(1+q)(1+q^{2})(1+q^{4})(1+q^{8})(1+q^{16})(1+q^{32})(1+q^{64}) where q \neq 1.

Good luck for the ensuing oct pre RMO 🙂

Nalin Pithwa

How to Remember a Round Number

A traditional French rhyme goes like this*:

Que j’aime a fatre apprendre

Un nombre utile aux sages!

Glorieux Archimede, artiste ingenieux,

Toi, de qui Syracuse loue encore le merite!

( * A loose translation is:

How I like to make

The sages learn a useful number!

Glorious Archimedes, ingenious artist,

You whose merit Syracuse still praises.)

But to which ‘number useful to the sages’ does it refer? Counting the letters in each word, treating ‘j’ as a word with one letter and placing a decimal point after the first digit, we get

3.141 592 653 589 793 238 4626

which is \pi to the first 22 decimal places. Many similar mnemonics for \pi exist in many languages. In English, one of the best known is

How I want a drink, alcoholic, of course, after the heavy 

chapters involvlng quantum mechanics. One is, yes,

adequate even enough to induce some fun and pleasure

for an instant, miserably brief.

It probably stopped there because the next digit is a 0, and it’s not entirely clear how best to represent a word with no letters. Another is

Sir, I bear a rhyme excelling

In mystic force, and magic spelling

Celestial sprites elucidate

All my own strivings can’t relate.

An ambitious \pi -mnemonic featured in “The Mathematical Intelligencer” in 1986 (volume 8, page 56). This is an informal “house journal” for professional mathematicians. The mnemonic is a self-referential story encoding the first 402 decimals of \pi. It uses punctuation marks (ignoring full stops) to represent the digit zero, and words with more than 9 letters represent two consecutive digits — for instance, a word with 13 letters represents the digits 13 in that order. Oh, and any actual digit represents itself. The story begins like this:

For a time I stood pondering on circle sizes. The large 

computer mainframe quietly processed  all of its assembly 

code Inside my entire hope lay for figuring out an elusive

expansion. Value pi. Decimals expected soon. I nervously

entered a format procedure. The mainframe processed the

request. Error. I again entering it, carefully retyped. This

iteration gave zero error printouts in all — success.

You can find out more about \pi related mnemonics in various languages please use the internet.

More later,

Nalin Pithwa


We have seen how the concept of continuity is naturally associated with attempts to model gradual changes. For example, consider the function f: \Re \rightarrow \Re given by f(x)=ax+b, where change in f(x) is proportional to the change in x. This simple looking function is often used to model many practical problems. One such case is given below:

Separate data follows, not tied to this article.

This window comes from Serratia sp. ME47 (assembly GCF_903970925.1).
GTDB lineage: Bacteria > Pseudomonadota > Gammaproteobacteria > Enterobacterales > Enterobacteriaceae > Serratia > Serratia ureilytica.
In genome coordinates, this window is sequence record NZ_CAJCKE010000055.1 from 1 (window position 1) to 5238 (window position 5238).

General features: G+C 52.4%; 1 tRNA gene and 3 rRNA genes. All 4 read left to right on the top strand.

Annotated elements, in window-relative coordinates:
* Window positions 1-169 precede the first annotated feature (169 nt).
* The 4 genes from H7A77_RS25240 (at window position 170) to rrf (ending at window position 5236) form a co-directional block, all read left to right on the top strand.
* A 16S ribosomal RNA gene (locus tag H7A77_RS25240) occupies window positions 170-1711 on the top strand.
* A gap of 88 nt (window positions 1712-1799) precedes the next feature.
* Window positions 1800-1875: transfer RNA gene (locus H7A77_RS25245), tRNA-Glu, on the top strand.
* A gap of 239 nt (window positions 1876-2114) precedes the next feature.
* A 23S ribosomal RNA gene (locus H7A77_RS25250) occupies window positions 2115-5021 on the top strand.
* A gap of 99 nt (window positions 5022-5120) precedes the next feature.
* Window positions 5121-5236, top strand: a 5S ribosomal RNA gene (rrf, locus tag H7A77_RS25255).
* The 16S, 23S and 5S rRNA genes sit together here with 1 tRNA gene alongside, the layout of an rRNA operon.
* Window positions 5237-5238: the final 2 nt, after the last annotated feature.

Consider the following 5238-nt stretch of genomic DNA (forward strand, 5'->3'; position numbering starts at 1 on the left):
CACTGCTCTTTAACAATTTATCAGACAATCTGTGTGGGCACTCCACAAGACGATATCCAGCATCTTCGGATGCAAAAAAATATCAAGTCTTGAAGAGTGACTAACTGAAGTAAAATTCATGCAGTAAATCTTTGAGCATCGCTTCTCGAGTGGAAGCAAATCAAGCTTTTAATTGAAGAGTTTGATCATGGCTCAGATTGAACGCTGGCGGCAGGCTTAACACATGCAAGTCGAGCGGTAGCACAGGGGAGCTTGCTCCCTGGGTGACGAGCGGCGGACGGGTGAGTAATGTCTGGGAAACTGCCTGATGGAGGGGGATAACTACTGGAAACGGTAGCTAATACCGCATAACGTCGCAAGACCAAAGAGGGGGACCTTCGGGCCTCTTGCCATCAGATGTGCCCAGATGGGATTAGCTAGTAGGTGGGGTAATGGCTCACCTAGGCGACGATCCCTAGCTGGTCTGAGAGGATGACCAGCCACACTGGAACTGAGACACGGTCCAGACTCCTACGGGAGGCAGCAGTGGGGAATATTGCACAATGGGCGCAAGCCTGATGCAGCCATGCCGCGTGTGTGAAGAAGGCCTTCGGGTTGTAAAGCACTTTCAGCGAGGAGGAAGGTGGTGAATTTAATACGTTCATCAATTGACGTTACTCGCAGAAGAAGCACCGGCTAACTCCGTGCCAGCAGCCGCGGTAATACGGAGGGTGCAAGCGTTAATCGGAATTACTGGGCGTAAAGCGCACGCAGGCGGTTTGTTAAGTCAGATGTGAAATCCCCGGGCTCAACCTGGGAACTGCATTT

Suppose 30 men working for 7 hours a day can complete a piece of work in 16 days. In how many days can 28 men working for 6 hours a day complete the work? It must be evident to most of the readers that the answer is \frac{16 \times 7 \times 30}{28 \times 6}=20 days.

(While solving this we have tacitly assumed that the amount of work done is proportional to the number of men working, to the number of hours each man works per day, and also to the number of days each man works. Similarly, Boyle’s law for ideal gases states that pressure remaining constant, the increase in volume of a mass of gas is proportional to the increase in temperature of the gas).

But, there are exceptions to this as well. Galileo discovered that the distance covered by a body, falling from rest, is proportional to the square of the time for which it has fallen, and the velocity is proportional to the square root of the distance through which it has fallen. Similarly, Kepler’s law tells us that the square of the period of the planet going round the sun is proportional to the cube of the mean distance from the sun.

These and many other problems involve functions that are not linear. If for example we plot the graph of the distance covered by a particle versus time, it is a straight line only when the motion is uniform. But, we are seldom lucky to encounter only uniform motion. (Besides, uniform motion would be so monotonous. Perhaps, there would be no life at all motions if all motions were uniform. Imagine a situation in which each body is in uniform motion. A body at rest would be eternally at rest and those once in motion, would never stop.) So the simple method of proportionality becomes quite inadequate to tackle such non-linear problems. The genius of Newton lay in looking at those problems which are next best to linear, the ones that are nearly linear.

We know that the graph of a linear function is a straight line. What Newton suggested was to look at functions, small portions of whose graphs look almost like a straight line (see Fig 1).

In Fig 1, the graph certainly is not a straight line. But a small portion of it looks like a straight like a straight line. To formalize this idea, we need the concept of differentiability.


Let I be an open interval and f: I \rightarrow \Re be a function. We say that f is locally linear or differentiable at x_{0} \in I if there is a constant m such that


or equivalently, for x in a punctured interval around x_{0},


where r(x_{0},x) \rightarrow 0 as x \rightarrow x_{0}

What this means is that for small enough x-x_{0}, \frac{f(x)-f(x_{0})}{x-x_{0}} is nearly a constant or, equivalently, f(x)-f(x_{0}) is nearly proportional to the increment x-x_{0}. This is what is called the principal of proportional parts and used very often in calculations using tables, when the number for which we are looking up the table is not found there.